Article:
Wow - But I don't think they will the last high end camera manufacturer that is going to have these kind of results.
Axis Bad Financial Results (Q1 2015)
In their first financials after Canon has agreed to purchase Axis at a massive premium, Axis delivers more bad results.
Inside this note, we break down the results, and what this shows about their future, challenges and the overall state of the video surveillance market.
Agreed. Bosch, Sony, Panasonic, Pelco surveillance numbers are not public but I would not be surprised if most of them were just as bad or worse than Axis's.
Oh well, just another Pelco story, sell out before your numbers hit the skids.
Canon Better not force us to go with Axis overpriced crap
Consider this a warning, they do that, and I'll 1, stop paying Maint for every site, 2, move off to another solution so fast there heads will spin.
it's not hard to see how Axis was loosing out big time, it's just not worth spending so much for so little benefit compared to the other options..
not competing in the $100 market was their undoing
Another noteworthy victim of the influx of low cost cameras is Arecont. Granted, their poor reputation is a big factor in their fall from prominence, but supposedly their two founders are in debt, they borrowed around $80M from the government last year, and their biggest differentiator in recent years (multi-imager specialized cameras) are no longer so different.
The camera business is analagous to the Compact Disc business in that consumers no longer pay a premium, and they never will again.
...they borrowed around $80M from the government last year...
Is that in addition to or part of the $80M of debt they offered in Dec? I hope the U.S. Government has better use for its funds than that...
you said it better than me I think. As I understand it they have to pay back $80m to the goverment and I'm guessing they're doing some belt tightening to make good on it.
No suprise as we've seen this happen with every other HW technical inovation from Cell phones (ie; Blackberry) to HD / Flat Screen TVs in the last 20 years. HW can and will always eventually be commoditized
In my opinion, the next great waves in the space will be SW & Services driven
"In my opinion, the next great waves in the space will be SW & Services driven"
Axis agrees with you!
"The race for megapixels is over. The race for business and operational intelligence begins. With the ability to download and run applications directly at the edge, the IP camera is now the iPhone of the surveillance world"
Unfortunately, that was from 2012 and 3 years later they have made very little progress turning their cameras into iPhones of surveillance.
IMHO, 5 years ago they should have put out a VAPIX SDK enabled but otherwise bare bones SD IP camera with a retail < $100. Pushed the SDK hard. Created a real AppStore where you pay and download on the spot...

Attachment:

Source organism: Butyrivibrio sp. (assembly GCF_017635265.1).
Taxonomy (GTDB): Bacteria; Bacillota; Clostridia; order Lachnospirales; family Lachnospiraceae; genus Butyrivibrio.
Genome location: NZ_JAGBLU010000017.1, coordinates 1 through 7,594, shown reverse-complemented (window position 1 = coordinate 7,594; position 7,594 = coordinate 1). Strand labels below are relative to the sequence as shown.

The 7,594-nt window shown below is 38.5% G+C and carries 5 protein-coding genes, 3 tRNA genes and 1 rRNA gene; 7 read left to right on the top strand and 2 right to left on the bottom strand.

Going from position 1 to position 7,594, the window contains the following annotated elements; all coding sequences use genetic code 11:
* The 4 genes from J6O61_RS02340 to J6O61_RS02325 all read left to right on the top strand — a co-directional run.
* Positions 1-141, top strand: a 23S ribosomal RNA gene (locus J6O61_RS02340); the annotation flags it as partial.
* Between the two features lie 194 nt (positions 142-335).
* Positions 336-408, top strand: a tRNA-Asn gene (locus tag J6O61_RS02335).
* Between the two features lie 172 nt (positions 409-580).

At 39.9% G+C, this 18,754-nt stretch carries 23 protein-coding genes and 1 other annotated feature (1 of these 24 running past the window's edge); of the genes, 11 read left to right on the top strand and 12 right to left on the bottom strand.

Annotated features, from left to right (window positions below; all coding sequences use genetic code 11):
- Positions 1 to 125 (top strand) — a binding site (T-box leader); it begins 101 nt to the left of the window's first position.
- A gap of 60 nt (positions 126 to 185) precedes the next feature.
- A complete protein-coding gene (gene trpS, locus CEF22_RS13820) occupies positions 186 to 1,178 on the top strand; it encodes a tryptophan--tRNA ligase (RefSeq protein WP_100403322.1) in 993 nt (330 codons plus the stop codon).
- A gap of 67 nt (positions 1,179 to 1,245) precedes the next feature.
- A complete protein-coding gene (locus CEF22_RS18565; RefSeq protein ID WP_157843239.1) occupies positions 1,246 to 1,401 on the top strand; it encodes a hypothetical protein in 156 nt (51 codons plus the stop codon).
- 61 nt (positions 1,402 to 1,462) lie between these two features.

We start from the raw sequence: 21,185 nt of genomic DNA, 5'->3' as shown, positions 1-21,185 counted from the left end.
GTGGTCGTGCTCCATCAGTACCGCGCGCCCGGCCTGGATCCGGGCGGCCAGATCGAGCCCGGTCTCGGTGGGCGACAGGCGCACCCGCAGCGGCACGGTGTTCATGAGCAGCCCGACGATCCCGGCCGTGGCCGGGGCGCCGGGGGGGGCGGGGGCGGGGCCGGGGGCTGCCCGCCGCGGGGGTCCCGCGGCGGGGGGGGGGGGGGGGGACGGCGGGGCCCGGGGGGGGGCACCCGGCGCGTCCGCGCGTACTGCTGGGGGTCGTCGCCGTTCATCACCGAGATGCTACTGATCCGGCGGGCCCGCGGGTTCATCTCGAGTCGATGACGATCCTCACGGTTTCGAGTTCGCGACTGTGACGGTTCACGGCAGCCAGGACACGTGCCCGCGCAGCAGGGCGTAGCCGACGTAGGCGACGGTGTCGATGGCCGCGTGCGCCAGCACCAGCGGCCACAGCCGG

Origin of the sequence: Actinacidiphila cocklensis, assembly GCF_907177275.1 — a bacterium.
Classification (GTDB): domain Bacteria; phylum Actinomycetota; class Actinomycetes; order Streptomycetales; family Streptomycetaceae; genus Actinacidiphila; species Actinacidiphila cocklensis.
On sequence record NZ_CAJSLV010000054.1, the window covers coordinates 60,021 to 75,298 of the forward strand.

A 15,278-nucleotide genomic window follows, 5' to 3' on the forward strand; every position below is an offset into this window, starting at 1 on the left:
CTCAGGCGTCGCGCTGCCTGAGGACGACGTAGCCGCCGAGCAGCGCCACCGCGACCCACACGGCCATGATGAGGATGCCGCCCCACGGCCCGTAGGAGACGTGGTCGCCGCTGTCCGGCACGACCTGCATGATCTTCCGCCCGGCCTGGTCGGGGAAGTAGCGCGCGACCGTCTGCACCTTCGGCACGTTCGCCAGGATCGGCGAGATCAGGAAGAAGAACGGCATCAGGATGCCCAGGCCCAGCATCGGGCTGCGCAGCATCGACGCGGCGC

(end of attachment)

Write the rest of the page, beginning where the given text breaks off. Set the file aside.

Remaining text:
Easier said than done, but somebody's gonna have the first real camera AppStore sooner or later, who is it going to be?
"Created a real AppStore where you pay and download on the spot..."
I agree on that. While it would not solve everything, it would certainly have made it a ton easier for apps to be used.
As is, you need to get in touch with a person at the app developer, get pricing / access / etc. from then before you can do anything on the camera side. It's a model straight out of the 1980s...
Services are definately the name of the game. I work for a large, traditional manufacturer. We have been trying to become more services oriented for several years, but old habits die hard. I sincerely hope that my employer, as well as the other "old giants", can kill their habits before their habits kill them. There are generations of knowledge bouncing around in these engineering departments. The industry as a whole would suffer if these were lost.
What services can manufacturer make money providing? Do you know mean software as a service or labor services or?
There are lots of ways to do it. SaaS is a good example. Also, building far-reaching solutions involving many different partners that require large up front investments. For example, and I'm just making this up, a large security manufacturer may come up with a system to put a camera into cash registers for facial recognition, and then lease the system with 5 year contracts, making the money back in years 3-5. The manufacturer needs to upfront the whole system, which may be $100m, but they profit $300m down the road.
There is also the option of developing very close partnerships with integration partners and reselling thier services, which allows end users to take advanage of contract vehicles or financing offers that the manufacturer can provide.